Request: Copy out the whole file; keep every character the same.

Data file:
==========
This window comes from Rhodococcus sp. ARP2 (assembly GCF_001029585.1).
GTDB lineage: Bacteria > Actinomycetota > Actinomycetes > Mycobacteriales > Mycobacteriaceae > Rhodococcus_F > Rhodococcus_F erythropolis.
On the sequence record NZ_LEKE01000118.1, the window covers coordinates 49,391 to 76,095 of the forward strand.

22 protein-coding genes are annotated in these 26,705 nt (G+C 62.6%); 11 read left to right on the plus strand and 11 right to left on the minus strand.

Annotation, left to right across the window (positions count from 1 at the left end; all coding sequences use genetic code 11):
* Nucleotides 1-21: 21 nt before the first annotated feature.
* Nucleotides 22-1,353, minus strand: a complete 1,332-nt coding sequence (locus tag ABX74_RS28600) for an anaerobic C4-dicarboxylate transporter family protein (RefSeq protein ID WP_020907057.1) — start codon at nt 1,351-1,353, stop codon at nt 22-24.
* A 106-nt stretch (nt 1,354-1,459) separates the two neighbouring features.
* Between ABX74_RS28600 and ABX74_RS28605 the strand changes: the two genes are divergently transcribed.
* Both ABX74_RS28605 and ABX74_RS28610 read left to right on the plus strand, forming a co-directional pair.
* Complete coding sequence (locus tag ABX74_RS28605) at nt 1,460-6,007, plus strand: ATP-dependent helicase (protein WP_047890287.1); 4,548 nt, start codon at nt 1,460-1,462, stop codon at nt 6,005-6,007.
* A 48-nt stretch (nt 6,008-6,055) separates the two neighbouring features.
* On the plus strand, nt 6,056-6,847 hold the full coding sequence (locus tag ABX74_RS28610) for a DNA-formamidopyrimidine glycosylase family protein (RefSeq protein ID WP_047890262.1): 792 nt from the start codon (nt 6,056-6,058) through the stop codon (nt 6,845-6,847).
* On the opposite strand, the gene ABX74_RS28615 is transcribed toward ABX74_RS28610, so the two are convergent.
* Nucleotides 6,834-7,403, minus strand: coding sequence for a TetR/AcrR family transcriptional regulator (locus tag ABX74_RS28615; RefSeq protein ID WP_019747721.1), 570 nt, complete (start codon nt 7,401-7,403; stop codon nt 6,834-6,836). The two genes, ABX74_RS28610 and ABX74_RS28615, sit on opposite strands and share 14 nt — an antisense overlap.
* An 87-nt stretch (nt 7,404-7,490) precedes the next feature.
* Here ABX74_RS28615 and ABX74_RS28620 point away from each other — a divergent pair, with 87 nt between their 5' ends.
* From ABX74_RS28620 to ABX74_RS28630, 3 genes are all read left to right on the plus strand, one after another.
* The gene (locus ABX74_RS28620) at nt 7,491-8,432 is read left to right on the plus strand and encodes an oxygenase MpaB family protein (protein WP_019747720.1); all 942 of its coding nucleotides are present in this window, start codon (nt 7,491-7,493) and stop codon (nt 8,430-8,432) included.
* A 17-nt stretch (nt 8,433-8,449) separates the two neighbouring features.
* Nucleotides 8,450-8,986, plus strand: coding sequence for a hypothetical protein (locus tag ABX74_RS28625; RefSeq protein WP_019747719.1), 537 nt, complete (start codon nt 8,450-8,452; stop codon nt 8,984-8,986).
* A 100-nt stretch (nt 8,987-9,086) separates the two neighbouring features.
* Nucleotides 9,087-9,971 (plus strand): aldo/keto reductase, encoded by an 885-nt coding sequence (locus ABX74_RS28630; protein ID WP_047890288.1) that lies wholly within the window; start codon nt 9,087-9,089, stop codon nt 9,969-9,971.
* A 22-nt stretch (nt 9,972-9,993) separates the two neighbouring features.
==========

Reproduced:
This window comes from Rhodococcus sp. ARP2 (assembly GCF_001029585.1).
GTDB lineage: Bacteria > Actinomycetota > Actinomycetes > Mycobacteriales > Mycobacteriaceae > Rhodococcus_F > Rhodococcus_F erythropolis.
On the sequence record NZ_LEKE01000118.1, the window covers coordinates 49,391 to 76,095 of the forward strand.

22 protein-coding genes are annotated in these 26,705 nt (G+C 62.6%); 11 read left to right on the plus strand and 11 right to left on the minus strand.

Annotation, left to right across the window (positions count from 1 at the left end; all coding sequences use genetic code 11):
* Nucleotides 1-21: 21 nt before the first annotated feature.
* Nucleotides 22-1,353, minus strand: a complete 1,332-nt coding sequence (locus tag ABX74_RS28600) for an anaerobic C4-dicarboxylate transporter family protein (RefSeq protein ID WP_020907057.1) — start codon at nt 1,351-1,353, stop codon at nt 22-24.
* A 106-nt stretch (nt 1,354-1,459) separates the two neighbouring features.
* Between ABX74_RS28600 and ABX74_RS28605 the strand changes: the two genes are divergently transcribed.
* Both ABX74_RS28605 and ABX74_RS28610 read left to right on the plus strand, forming a co-directional pair.
* Complete coding sequence (locus tag ABX74_RS28605) at nt 1,460-6,007, plus strand: ATP-dependent helicase (protein WP_047890287.1); 4,548 nt, start codon at nt 1,460-1,462, stop codon at nt 6,005-6,007.
* A 48-nt stretch (nt 6,008-6,055) separates the two neighbouring features.
* On the plus strand, nt 6,056-6,847 hold the full coding sequence (locus tag ABX74_RS28610) for a DNA-formamidopyrimidine glycosylase family protein (RefSeq protein ID WP_047890262.1): 792 nt from the start codon (nt 6,056-6,058) through the stop codon (nt 6,845-6,847).
* On the opposite strand, the gene ABX74_RS28615 is transcribed toward ABX74_RS28610, so the two are convergent.
* Nucleotides 6,834-7,403, minus strand: coding sequence for a TetR/AcrR family transcriptional regulator (locus tag ABX74_RS28615; RefSeq protein ID WP_019747721.1), 570 nt, complete (start codon nt 7,401-7,403; stop codon nt 6,834-6,836). The two genes, ABX74_RS28610 and ABX74_RS28615, sit on opposite strands and share 14 nt — an antisense overlap.
* An 87-nt stretch (nt 7,404-7,490) precedes the next feature.
* Here ABX74_RS28615 and ABX74_RS28620 point away from each other — a divergent pair, with 87 nt between their 5' ends.
* From ABX74_RS28620 to ABX74_RS28630, 3 genes are all read left to right on the plus strand, one after another.
* The gene (locus ABX74_RS28620) at nt 7,491-8,432 is read left to right on the plus strand and encodes an oxygenase MpaB family protein (protein WP_019747720.1); all 942 of its coding nucleotides are present in this window, start codon (nt 7,491-7,493) and stop codon (nt 8,430-8,432) included.
* A 17-nt stretch (nt 8,433-8,449) separates the two neighbouring features.
* Nucleotides 8,450-8,986, plus strand: coding sequence for a hypothetical protein (locus tag ABX74_RS28625; RefSeq protein WP_019747719.1), 537 nt, complete (start codon nt 8,450-8,452; stop codon nt 8,984-8,986).
* A 100-nt stretch (nt 8,987-9,086) separates the two neighbouring features.
* Nucleotides 9,087-9,971 (plus strand): aldo/keto reductase, encoded by an 885-nt coding sequence (locus ABX74_RS28630; protein ID WP_047890288.1) that lies wholly within the window; start codon nt 9,087-9,089, stop codon nt 9,969-9,971.
* A 22-nt stretch (nt 9,972-9,993) separates the two neighbouring features.